The ray tracer is capable of rendering a number of primitive objects. Primitives may be specified inside of an object definition block, in which case they are added to the list of primitives belonging to that object. In addition, primitives may be defined outside of object-definition blocks. Primitives such as these are added to the list of primitives belonging to the World object. See below for more details.

Rayshade usually ensures that a primitive's normal is pointing towards the origin of the incident ray when performing shading calculations. Exceptions to this rule are transparent primitives, for which rayshade uses the dot product of the normal and the incident ray to determine if the ray is entering or exiting the surface, and super quadrics, whose normals are never modified due to the nature of the ray/super quadric intersection code. Thus, all non transparent primitives except super quadrics will in effect be double sided.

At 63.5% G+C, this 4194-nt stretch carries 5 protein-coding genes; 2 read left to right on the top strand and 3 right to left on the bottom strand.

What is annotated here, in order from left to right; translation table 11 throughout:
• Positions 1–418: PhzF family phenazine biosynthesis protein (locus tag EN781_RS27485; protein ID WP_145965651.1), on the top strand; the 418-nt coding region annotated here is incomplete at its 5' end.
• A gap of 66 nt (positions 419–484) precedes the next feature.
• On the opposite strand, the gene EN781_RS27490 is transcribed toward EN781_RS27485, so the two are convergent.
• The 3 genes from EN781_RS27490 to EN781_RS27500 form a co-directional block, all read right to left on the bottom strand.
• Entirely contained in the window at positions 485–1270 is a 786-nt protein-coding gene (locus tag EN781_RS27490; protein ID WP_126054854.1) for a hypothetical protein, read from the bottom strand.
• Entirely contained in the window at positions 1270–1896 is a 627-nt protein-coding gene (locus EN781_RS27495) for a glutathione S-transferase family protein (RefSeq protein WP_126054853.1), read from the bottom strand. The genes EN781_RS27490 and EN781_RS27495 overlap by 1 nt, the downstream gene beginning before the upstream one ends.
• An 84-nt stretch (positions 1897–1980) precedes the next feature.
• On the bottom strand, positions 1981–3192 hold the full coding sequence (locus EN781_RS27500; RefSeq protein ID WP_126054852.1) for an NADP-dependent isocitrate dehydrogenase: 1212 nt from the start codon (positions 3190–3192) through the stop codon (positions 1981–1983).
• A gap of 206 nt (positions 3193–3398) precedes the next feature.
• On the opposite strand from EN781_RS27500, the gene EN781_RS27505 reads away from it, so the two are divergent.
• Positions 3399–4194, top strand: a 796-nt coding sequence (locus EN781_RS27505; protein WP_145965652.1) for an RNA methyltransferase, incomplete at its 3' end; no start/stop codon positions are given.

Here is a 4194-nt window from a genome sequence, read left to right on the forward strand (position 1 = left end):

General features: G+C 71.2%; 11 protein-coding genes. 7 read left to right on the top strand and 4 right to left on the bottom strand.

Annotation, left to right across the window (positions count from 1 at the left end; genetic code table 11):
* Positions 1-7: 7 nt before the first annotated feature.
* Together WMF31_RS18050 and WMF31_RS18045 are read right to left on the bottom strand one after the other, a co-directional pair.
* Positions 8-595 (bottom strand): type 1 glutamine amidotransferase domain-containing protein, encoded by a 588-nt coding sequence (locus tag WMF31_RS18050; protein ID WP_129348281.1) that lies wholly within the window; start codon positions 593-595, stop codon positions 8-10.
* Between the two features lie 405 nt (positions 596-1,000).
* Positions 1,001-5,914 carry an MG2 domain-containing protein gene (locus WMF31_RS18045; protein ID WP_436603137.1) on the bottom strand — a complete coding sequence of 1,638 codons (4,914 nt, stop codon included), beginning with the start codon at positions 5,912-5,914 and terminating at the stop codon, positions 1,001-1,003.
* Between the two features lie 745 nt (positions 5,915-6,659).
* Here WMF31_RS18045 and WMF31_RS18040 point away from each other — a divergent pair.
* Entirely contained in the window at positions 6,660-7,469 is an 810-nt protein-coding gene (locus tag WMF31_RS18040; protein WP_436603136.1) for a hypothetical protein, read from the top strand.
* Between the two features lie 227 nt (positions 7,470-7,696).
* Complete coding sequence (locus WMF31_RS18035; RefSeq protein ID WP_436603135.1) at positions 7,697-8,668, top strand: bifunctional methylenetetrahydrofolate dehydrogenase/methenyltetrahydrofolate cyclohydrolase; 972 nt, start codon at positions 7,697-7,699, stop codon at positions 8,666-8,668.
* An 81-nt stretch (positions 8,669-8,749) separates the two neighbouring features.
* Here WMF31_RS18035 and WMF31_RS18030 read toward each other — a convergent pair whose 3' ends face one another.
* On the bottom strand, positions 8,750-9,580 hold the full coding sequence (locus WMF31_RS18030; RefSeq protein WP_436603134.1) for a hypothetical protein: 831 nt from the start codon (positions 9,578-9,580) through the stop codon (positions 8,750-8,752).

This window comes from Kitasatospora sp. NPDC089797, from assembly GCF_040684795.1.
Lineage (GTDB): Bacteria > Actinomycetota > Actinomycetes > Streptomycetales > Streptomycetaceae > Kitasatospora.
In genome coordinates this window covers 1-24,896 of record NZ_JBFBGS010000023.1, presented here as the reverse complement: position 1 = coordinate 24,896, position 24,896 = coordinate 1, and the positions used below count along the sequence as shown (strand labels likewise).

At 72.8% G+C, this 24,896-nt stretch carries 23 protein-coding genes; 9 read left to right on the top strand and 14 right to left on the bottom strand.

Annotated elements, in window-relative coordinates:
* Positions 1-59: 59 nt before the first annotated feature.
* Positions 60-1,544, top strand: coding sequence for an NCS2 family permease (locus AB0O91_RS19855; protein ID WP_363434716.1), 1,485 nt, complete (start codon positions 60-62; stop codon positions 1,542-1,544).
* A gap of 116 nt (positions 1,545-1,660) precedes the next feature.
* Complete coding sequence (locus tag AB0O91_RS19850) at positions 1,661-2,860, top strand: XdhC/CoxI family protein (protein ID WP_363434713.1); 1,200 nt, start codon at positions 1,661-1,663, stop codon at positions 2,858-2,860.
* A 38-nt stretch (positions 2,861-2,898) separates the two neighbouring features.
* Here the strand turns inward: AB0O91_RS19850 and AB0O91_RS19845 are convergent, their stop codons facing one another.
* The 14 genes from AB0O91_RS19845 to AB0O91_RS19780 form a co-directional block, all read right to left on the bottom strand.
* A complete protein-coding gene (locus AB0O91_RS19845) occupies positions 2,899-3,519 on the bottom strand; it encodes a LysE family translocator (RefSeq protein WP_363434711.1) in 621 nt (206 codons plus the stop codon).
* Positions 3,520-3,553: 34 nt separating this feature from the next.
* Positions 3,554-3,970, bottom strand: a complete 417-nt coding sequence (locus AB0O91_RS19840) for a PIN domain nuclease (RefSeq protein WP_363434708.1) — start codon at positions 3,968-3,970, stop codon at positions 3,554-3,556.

Primitives are specified by lines of the form:

primitive_type [surface] <primitive definition> [transformations] [texture mapping information]

Surface is the name of the surface to be associated with the primitive, if any. Texture mapping and transformations are discussed below. A list of available primitives follows. The surface parameter is optional, and is omitted in all the following descriptions.

blob thresh st r x y z [st r x y z ...]

Defines a blob consisting of a threshold equal to thresh, and a group of one or more metaballs defined with a strength, st, radius, r, and position (x, y, z).

box x1 y1 z1 x2 y2 z2

Create an axis-aligned box which has the specified opposite corners.

cone xbase ybase zbase xtop ytop ztop base_radius top_radius

Creates a (truncated) cone which extends from (xbase, ybase, zbase) to (xtop, ytop, ztop). The bottom of the cone will have radius base_radius, while the top will have radius top_radius.

cylinder xb yb zb xt yt zt radius

Creates a cylinder which extends from base (xb, yb, zb) to top (xt, yt, zt) and has the indicated radius.

heightfield file